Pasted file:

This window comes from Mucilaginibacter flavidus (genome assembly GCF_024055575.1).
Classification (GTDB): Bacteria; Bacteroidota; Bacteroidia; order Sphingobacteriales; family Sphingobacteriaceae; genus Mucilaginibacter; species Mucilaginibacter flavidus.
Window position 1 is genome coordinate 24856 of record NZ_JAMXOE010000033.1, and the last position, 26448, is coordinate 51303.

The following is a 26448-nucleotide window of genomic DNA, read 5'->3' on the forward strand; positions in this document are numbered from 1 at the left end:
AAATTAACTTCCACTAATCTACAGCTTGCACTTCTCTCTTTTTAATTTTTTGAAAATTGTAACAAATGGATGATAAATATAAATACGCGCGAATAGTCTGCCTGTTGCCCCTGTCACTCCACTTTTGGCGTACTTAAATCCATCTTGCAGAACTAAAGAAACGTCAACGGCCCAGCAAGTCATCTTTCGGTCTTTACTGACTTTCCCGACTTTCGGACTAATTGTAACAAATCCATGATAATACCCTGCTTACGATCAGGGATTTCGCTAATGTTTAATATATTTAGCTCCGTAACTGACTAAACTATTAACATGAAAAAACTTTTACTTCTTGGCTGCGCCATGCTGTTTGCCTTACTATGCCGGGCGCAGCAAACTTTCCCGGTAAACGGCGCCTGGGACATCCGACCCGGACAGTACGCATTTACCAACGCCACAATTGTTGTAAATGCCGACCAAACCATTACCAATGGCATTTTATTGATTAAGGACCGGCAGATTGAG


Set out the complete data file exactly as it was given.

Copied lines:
This window comes from Mucilaginibacter flavidus (genome assembly GCF_024055575.1).
Classification (GTDB): Bacteria; Bacteroidota; Bacteroidia; order Sphingobacteriales; family Sphingobacteriaceae; genus Mucilaginibacter; species Mucilaginibacter flavidus.
Window position 1 is genome coordinate 24856 of record NZ_JAMXOE010000033.1, and the last position, 26448, is coordinate 51303.

The following is a 26448-nucleotide window of genomic DNA, read 5'->3' on the forward strand; positions in this document are numbered from 1 at the left end:
AAATTAACTTCCACTAATCTACAGCTTGCACTTCTCTCTTTTTAATTTTTTGAAAATTGTAACAAATGGATGATAAATATAAATACGCGCGAATAGTCTGCCTGTTGCCCCTGTCACTCCACTTTTGGCGTACTTAAATCCATCTTGCAGAACTAAAGAAACGTCAACGGCCCAGCAAGTCATCTTTCGGTCTTTACTGACTTTCCCGACTTTCGGACTAATTGTAACAAATCCATGATAATACCCTGCTTACGATCAGGGATTTCGCTAATGTTTAATATATTTAGCTCCGTAACTGACTAAACTATTAACATGAAAAAACTTTTACTTCTTGGCTGCGCCATGCTGTTTGCCTTACTATGCCGGGCGCAGCAAACTTTCCCGGTAAACGGCGCCTGGGACATCCGACCCGGACAGTACGCATTTACCAACGCCACAATTGTTGTAAATGCCGACCAAACCATTACCAATGGCATTTTATTGATTAAGGACCGGCAGATTGAG